In the slipstream

Judy Melchiorre is a poet who resides in Richmond VA. She is a member of River City Poets, James River Writers, Poetry Society of Virginia, and Poetry Society of New York. Judy’s work appears in Streetlight Magazine, Poetry Quarterly, and two anthologies. She also is the co-editor of the River City Poets Anthology, Lingering in the Margins, published in April 2019. She is sometimes a substitute teacher for high school students. She lives with her husband, two snuggly dogs and one sassy cat. 

Judy Melchiorre

In the slipstream of virus, like a fish netted,

        tossed on dock, gills quivering…

Newly-inked college diploma, verge

of Second Great Depression, death

stalks his Brooklyn neighborhood—

Close buddy on ventilator, pressing

hand to plexiglass, he mouths word, 

corners trembling.

Snaking through streets, others brush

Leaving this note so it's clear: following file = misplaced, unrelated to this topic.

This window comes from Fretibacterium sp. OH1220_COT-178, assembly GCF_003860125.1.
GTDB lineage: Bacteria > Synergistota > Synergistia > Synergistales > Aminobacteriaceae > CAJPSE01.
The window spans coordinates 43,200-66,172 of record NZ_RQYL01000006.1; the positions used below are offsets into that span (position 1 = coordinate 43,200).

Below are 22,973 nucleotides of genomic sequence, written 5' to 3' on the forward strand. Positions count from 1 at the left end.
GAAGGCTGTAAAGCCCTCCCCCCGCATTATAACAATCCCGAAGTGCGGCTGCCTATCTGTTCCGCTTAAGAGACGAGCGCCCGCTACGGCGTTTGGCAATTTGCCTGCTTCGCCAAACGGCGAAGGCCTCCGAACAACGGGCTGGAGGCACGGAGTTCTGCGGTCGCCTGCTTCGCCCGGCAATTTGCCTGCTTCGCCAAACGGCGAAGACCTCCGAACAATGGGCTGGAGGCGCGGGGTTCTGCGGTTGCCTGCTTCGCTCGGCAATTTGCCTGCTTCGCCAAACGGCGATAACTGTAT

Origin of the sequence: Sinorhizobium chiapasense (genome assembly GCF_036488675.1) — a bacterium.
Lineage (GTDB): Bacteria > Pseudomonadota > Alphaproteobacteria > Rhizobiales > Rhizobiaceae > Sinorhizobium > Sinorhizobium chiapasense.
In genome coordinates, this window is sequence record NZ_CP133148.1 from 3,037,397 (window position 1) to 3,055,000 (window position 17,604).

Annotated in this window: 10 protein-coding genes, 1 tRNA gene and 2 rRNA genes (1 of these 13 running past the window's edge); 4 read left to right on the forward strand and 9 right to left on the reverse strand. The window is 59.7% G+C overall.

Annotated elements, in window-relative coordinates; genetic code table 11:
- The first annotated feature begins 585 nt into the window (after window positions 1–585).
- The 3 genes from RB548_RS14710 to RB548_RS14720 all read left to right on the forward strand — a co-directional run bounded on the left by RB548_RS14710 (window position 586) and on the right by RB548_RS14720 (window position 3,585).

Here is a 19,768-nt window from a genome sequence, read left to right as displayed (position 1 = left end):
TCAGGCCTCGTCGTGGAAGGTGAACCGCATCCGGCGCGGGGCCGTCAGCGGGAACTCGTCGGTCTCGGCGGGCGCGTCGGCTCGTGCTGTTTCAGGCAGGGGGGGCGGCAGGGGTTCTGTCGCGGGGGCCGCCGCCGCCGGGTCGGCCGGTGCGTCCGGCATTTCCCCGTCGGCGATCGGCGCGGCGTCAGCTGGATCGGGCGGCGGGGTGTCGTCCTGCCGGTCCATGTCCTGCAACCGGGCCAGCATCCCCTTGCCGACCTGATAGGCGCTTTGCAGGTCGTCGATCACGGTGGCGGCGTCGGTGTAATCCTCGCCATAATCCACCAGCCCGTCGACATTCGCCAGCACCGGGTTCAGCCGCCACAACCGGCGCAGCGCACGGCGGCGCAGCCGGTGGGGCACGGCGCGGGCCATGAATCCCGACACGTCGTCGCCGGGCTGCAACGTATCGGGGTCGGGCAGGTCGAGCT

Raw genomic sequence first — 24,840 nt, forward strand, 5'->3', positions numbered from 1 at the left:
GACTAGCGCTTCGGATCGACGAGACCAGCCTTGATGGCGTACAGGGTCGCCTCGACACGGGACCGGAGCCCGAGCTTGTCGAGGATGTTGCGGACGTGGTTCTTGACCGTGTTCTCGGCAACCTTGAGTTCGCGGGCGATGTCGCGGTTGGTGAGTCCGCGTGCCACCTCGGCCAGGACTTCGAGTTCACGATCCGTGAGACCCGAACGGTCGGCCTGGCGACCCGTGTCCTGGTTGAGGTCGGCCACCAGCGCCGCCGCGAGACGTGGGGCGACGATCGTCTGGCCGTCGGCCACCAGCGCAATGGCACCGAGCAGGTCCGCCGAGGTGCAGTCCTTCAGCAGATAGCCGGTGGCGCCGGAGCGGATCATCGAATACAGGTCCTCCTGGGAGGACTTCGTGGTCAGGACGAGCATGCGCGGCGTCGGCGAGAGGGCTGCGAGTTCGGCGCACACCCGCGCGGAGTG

past, six-feet aside, almost home—

he and Pop exchange elbow-bumps

for traditional handshake, 

dance with Mom, arms extended, 

fingertips close to touch.

He warns “be safe;”

they nod, “yes, son,” they promise.

His brows notch closer, questions 

chase doubts.

On the fly—

from clogs and cogs 

& hacking coughs,

cloth conceals yet

eyes reflect fear,

subway ghost-riders

echo Times Square,

smog-muck masks 

skyscrapers.

Rhythm

of unoiled ligaments

clatter    bang cross tracks

movement morphs into lullaby

dreams…

A wider space

night-clotted sky,

waves of other ocean

breathe in his ears,

calm his juddering mind

right-coast neuroses

frenetic pace.

A new direction.

la paraluie*

Inside out,

the umbrella

captures plump

drops of rain,

collects them

like the change

clinking

in the devotion

box for votive

candles,

prayers to God,

from unlucky

gamblers, hoping

for protection

from the storm

*la parapluie, from the French, umbrella.